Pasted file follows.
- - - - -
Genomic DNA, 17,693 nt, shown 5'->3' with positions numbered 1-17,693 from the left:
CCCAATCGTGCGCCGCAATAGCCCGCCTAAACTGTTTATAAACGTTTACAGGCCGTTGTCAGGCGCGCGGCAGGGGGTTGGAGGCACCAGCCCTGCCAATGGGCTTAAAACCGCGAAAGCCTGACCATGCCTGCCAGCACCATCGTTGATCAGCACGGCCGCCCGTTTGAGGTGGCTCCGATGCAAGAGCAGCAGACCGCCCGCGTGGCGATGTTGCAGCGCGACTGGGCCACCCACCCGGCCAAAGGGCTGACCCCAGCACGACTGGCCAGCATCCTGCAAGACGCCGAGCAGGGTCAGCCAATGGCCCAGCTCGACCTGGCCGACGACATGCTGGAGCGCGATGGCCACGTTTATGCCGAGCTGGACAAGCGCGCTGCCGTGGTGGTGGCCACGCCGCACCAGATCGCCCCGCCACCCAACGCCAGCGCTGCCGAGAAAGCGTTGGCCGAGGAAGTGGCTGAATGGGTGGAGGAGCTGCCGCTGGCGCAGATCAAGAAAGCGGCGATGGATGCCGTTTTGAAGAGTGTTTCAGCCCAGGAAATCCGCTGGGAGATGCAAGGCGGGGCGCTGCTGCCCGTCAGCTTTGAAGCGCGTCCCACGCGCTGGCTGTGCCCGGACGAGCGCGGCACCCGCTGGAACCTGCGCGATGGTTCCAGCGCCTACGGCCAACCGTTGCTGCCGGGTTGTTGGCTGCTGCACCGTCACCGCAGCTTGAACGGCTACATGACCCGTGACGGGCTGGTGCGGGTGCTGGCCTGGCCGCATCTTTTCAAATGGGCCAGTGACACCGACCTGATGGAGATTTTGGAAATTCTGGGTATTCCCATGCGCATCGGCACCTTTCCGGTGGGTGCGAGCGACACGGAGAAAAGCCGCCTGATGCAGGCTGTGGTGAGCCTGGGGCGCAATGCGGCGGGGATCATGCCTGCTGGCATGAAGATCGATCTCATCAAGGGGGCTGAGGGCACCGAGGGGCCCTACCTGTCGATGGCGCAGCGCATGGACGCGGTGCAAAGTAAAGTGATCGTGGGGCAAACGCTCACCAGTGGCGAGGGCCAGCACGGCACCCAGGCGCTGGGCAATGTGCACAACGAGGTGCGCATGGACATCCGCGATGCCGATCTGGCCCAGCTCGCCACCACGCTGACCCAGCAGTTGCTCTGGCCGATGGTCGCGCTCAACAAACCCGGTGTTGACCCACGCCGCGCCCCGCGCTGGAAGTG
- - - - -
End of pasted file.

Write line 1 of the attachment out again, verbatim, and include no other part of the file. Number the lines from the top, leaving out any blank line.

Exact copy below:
Genomic DNA, 17,693 nt, shown 5'->3' with positions numbered 1-17,693 from the left: